Top 50 Gastropubs

Karl Green

Cooking 'Britalian' food in the heart of Suffolk

What got you into cooking?

I've never really got on that well at school and I went to go work at the local butcher's/deli where I grew up and just started falling in love with the produce and wondering what else could be done with it.

Also growing up in a house where my dad was an incredible cook, I probably wouldn't tell him that to his face.  My sister and I were lucky enough to grow up with his cooking, which was absolutely incredible. He always used to take us out to Michelin starred restaurants and local restaurants with loads of accolades from a very young age.

I’ve just always been around it and fell in love with it through family and through not getting on with school.

Why did you choose the gastropub route?

After I finished at catering college I sat down and sent an e-mail to all the best places in the area to ask for a job or to go and speak to them and see what they did. I went to a pub that was amazing and I sat down with my first ever head chef, Mark Blake, who had worked for some incredible restaurants in London back in the day, and I completely fell in love with the pub and everything that they did.

I've spent most of my career working in high end gastropubs. It's fantastic food, but in an informal setting, not just stuffy and pretentious.

What does winning number one on the Top 50 Gastropubs list twice mean to you?

Absolutely everything. I was emotional the first time we won it; I think I cried for about a week. The second time…I don't know why, but it just felt even more special. It was incredibly overwhelming and it's one of the greatest privileges. We never take it for granted, put it that way.

Why is being on the list important to you?

We get to meet such incredible people, for instance, we’ve had Adam Handling in the kitchen, him and his team were absolutely amazing. Getting to operate with guys like him, Tom de Keyser from The Hand & Flowers, Steve, from the Freemasons, it really is truly special and I don't think that would have happened without our success on the Gastropubs list.

What makes a great gastropub?

It's the whole experience, even as a chef, I'm not going to sit there and say it's just all about the food. It's absolutely not. I’ve been to so many places where you have some nice food, but you don't have a nice experience.

It's about being a little bit unique, it's very easy to fall in the trap of trying to copy everyone else and trying to be everything for everyone. I mean, when we got kicked off the list we had to sit down and take a real long, hard look at ourselves to say, you know, what are we doing wrong here? And at the time, we were just trying to do too much for everything and for everyone. You just need to look at what you're good at and what sets you apart and makes you unique, that's really important.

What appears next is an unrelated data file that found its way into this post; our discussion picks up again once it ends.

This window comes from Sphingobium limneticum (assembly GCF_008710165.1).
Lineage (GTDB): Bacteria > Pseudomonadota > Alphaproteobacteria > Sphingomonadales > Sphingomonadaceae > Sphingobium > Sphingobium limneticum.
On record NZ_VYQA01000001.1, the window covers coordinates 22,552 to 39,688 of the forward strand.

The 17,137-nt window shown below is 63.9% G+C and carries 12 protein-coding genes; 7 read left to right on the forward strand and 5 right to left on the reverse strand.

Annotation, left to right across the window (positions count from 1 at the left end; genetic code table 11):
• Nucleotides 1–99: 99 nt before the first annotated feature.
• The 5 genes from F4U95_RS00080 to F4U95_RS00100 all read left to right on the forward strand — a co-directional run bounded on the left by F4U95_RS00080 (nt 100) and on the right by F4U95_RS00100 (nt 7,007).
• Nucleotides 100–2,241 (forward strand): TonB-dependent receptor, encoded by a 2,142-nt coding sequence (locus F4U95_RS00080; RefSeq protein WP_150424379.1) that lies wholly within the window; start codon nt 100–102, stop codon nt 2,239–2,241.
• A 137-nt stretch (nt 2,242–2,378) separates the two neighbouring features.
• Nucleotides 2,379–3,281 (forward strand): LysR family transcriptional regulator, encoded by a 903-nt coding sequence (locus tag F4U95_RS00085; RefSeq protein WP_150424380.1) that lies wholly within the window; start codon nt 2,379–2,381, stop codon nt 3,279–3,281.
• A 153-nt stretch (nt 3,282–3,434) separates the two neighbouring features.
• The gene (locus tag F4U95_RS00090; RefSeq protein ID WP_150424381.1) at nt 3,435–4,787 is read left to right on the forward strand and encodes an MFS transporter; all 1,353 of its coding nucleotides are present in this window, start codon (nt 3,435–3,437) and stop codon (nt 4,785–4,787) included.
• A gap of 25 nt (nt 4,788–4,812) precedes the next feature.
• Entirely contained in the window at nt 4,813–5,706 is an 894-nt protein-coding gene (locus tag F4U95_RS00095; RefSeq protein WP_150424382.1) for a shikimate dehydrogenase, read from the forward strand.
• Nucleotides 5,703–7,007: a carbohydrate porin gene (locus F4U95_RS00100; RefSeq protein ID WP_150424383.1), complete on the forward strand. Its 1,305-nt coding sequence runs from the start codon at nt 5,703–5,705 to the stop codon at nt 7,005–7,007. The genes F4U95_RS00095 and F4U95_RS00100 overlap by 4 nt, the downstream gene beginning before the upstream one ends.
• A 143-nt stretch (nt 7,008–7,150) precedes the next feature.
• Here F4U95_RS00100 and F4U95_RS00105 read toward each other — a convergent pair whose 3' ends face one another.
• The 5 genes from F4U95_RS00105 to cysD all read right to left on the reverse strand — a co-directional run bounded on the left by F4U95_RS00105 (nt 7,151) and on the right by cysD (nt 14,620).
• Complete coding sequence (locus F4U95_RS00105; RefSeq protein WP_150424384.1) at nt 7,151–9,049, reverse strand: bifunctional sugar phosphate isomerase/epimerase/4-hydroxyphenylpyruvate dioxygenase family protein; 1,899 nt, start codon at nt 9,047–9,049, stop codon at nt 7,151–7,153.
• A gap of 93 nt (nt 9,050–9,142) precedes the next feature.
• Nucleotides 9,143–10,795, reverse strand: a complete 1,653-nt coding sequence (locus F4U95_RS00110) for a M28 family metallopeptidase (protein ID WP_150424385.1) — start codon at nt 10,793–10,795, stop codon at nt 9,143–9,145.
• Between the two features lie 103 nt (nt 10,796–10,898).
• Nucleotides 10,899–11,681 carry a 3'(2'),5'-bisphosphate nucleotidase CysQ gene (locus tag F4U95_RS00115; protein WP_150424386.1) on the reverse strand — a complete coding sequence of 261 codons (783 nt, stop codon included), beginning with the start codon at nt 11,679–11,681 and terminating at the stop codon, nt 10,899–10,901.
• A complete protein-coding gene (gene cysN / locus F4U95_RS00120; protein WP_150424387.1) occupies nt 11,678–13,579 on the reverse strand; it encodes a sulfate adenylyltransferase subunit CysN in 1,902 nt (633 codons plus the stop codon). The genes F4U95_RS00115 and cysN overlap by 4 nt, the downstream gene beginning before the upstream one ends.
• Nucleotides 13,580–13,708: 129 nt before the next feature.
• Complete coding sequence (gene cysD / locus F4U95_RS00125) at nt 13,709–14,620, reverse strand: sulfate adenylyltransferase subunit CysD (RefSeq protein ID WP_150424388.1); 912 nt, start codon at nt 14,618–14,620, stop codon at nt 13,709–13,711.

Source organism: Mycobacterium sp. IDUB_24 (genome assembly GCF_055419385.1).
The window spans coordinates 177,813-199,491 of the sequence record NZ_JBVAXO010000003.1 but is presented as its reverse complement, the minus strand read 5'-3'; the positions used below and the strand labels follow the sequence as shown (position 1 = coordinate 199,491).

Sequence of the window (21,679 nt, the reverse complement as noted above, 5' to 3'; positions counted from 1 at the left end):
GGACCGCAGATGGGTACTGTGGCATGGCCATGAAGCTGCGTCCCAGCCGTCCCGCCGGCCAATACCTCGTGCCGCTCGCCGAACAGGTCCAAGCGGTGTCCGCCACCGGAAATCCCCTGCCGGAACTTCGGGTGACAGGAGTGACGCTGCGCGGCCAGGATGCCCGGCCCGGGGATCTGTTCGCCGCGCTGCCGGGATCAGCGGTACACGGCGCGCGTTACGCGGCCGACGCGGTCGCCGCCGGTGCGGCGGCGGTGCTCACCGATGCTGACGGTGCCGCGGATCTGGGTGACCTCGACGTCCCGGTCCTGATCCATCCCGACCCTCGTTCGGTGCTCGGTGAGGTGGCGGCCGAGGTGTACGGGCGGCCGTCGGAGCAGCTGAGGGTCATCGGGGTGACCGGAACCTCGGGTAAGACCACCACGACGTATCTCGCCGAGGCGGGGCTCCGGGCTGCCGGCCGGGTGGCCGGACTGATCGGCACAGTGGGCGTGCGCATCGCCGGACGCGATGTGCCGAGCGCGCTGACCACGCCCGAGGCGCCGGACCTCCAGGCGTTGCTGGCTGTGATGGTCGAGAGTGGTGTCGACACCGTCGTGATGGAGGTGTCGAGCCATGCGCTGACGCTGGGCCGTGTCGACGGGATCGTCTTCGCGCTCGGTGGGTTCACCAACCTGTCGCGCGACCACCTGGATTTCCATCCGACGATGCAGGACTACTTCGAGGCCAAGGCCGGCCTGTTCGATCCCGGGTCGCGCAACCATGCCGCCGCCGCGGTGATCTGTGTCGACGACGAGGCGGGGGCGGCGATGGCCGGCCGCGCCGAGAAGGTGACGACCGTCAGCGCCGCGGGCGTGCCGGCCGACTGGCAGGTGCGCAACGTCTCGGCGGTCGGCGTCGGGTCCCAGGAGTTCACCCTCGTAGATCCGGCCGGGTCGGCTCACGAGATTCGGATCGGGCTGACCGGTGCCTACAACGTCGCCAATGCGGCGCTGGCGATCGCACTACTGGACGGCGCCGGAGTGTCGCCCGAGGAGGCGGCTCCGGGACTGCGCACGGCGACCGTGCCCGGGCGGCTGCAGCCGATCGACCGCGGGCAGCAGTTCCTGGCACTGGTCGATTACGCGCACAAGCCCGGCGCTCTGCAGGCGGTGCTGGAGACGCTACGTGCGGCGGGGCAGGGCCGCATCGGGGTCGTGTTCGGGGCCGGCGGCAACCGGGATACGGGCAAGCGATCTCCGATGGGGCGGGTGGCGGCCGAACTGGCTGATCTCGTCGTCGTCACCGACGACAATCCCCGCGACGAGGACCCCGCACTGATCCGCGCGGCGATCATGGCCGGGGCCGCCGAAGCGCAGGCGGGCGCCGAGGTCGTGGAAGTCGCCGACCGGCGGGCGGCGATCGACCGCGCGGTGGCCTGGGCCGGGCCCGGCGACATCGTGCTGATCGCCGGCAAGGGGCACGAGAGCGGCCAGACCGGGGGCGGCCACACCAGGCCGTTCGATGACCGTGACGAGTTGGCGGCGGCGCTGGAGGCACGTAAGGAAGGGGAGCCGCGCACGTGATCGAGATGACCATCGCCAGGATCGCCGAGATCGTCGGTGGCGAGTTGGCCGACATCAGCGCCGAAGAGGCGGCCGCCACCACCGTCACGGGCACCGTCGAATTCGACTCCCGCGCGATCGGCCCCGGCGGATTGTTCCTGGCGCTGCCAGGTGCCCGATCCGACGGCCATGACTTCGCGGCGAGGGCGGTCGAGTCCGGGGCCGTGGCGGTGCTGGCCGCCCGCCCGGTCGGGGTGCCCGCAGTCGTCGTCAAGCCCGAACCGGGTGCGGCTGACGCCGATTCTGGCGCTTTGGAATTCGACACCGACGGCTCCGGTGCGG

It's about the whole experience of the customer, not just the food, the service, the welcome. It's about absolutely everything and making sure that you're always consistent. That's one of the biggest challenges.

What do you enjoy most about your industry?

Just being in the room with people that myself and Dave both look up to. There are so many people in that room who are also in their own right, fantastic operators, and learning from them. We try to visit as many of their places as possible, so interacting with them and to learn as well and see where we can get better. That's one of the one of the great things.

Where’s your favourite place to eat in the UK?

One of my favourite restaurants to eat are one is called Lark in Bury St Edmunds, which is local to us. It’s their first year of opening, so I’ve been trying to support because it's a fantastic little business.

The Freemasons at Wiswell is one of my favourite pubs, it's just so relaxed, it's so comfy and I'd literally just want to sit there all day on a Sunday drinking and having some fantastic food, the atmosphere is absolutely incredible.

The Hand & Flowers as well, I’ve been three or four times and the food is absolutely incredible, but you also get that sense of feeling really special yet it's still a relaxed pub. I'd probably say those three are my favourites.

Who’s your biggest influence?

So, I've met him a couple of times and I've eaten at all his restaurants once or twice…I’d have to say Paul Ainsworth. I’ve never worked for him, and I wish I could, I just love the attention to detail and how they're always striving to get better and achieve more.

I think they definitely should have two stars at his restaurant No.6. I've eaten there several times, and it is absolutely mind blowing how good that place is. All his businesses are so slick and always looking to improve, which is something that we've looked at ourselves and try to adopt a similar.

What advice would you give to your younger self?

I wish that I would have gone for further afield and spent some time cooking in and out of the UK. I just really wish I would have gone to Thailand, Australia, Asia to cook outside of my comfort zone. It wouldn’t necessarily have made me a better chef than I am today, but just for that experience.

Key Facts

Number one Gastropub 2022 & 2024 

Britalian cooking style (modern British & Italian)